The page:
Random Jottings

Some new stories from around the world:

Honey – I forgot to renew the domain name

That’s the story out of a free public website in Massachusetts: The site provides the public with online copies of opinions from both the Supreme Judicial Court and the Appeals Court. C. Clifford Allen head of the SJC’s Reporter of Decisions office woke up to find that his website was gone and that a notice — “massreports.com expired on 11/08/2010 and is pending renewal or deletion” – was substituted.

If they did send a (renewal) notice, it must have been caught in the spam filter. We are dealing with it as we speak.

Allen said the site gets 750,000 hits per year and that 7,000 people subscribe to a daily e-mail with links to the opinions of that day.

Wolters-Kluwer buys a bit of Lexis

Lexis has yielded the German market to Wolters-Kluwer. The German annual sales are estimated at between 40 and 50 million euros. Wolters Kluwer Germany Chief Executive Ulrich Hermann said “This acquisition is an important milestone to establish Wolters Kluwer as a comprehensive and efficient online service provider for legal information in Germany”. Wolters Kluwer said the transaction was subject to regulatory approvals and was expected to close around the end of the year.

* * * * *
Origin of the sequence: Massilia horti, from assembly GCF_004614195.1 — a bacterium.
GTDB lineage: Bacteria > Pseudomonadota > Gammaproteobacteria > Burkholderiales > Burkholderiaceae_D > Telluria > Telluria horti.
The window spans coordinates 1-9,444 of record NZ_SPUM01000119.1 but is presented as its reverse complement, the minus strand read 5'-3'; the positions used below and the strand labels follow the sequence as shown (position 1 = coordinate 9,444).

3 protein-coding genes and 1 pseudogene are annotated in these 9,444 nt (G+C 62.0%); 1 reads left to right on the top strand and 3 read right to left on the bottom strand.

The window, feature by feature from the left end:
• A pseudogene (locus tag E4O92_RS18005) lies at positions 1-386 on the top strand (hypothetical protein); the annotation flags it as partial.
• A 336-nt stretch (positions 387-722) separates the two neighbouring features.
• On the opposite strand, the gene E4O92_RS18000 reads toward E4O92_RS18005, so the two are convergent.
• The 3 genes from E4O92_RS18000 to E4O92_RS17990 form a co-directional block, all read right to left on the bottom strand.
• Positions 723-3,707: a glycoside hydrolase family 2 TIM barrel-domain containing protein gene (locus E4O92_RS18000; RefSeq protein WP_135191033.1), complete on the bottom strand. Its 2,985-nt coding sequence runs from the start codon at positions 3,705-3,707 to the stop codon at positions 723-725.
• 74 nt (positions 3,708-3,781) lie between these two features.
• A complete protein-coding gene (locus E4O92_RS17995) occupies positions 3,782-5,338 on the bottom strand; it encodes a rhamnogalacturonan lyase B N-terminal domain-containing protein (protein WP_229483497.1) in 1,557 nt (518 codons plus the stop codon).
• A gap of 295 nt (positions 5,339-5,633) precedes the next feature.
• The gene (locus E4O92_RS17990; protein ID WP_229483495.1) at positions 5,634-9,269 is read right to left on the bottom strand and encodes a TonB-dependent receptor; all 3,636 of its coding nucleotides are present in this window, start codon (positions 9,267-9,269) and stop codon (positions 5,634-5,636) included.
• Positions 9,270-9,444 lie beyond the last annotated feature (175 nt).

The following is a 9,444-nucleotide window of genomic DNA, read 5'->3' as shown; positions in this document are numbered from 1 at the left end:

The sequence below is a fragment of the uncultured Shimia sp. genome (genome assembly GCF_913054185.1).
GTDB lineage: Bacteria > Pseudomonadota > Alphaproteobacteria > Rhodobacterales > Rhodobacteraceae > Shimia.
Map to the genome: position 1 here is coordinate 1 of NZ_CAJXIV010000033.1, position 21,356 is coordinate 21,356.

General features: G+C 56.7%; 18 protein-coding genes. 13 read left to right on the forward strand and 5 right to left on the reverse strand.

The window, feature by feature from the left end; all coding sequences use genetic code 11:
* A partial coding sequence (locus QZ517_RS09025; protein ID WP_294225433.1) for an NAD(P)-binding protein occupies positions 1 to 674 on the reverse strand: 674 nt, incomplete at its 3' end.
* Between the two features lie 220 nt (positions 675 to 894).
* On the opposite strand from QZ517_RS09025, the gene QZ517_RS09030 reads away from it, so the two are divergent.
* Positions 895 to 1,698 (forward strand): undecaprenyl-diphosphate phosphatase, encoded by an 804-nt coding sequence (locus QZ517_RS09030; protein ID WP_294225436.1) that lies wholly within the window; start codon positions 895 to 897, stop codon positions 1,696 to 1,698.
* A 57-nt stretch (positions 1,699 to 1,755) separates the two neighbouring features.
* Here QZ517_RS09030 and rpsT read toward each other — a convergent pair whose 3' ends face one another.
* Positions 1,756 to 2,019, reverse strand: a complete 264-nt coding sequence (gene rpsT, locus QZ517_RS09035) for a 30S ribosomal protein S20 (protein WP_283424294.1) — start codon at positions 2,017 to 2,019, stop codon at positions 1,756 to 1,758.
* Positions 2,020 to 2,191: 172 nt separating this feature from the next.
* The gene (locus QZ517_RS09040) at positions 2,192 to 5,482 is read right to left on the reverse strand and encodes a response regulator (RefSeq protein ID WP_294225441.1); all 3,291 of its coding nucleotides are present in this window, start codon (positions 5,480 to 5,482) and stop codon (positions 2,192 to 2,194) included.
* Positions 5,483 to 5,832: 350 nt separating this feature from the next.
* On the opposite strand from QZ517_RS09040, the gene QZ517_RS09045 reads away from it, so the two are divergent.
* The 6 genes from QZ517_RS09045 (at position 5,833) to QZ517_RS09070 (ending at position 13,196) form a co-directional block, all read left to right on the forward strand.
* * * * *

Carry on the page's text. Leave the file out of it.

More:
Jammies, Juice and Judges

In St Charles Illinois, the Kane Law Library has sponsored “Family Reading Night with the Judges” in which three judges will share their favorite bedtime stories. The program, for kids in second grade and younger will feature cookies and punch. Pajamas can be worn and kids can tour courtrooms and meet judges.

Can’t get them into law libraries too young

Crunching Numbers in Legal Research

Dalloz’s parent Les Editions Lefebvre Sarrut in Neuilly has announced an interesting partnership with Temis to build Jurisprudence Chiffrée,” a Web-based application enabling lawyers and other legal researchers to gain immediate insights by visualizing relevant quantitative data from decisions handed down by 35 different Courts of Appeal across France.

« Les arrêts de jurisprudence des trente-cinq Cours d’Appel françaises drainent des centaines de milliers de données : indemnités de licenciement, montant des préjudices subis en cas d’accidents du travail ou de la circulation, indemnités d’éviction ou d’occupation, montant des loyers en cas de renouvellement d’un bail commercial, montant des prestations compensatoires en matière de divorce… Autant de chiffres que de cas, mis aujourd’hui à la portée des professionnels et directement utilisables. »

You can look at the service on three different websites.

Caselaw in numbers sound interesting. Common lawyers haven’t done enough to mine our legal databases for such data.

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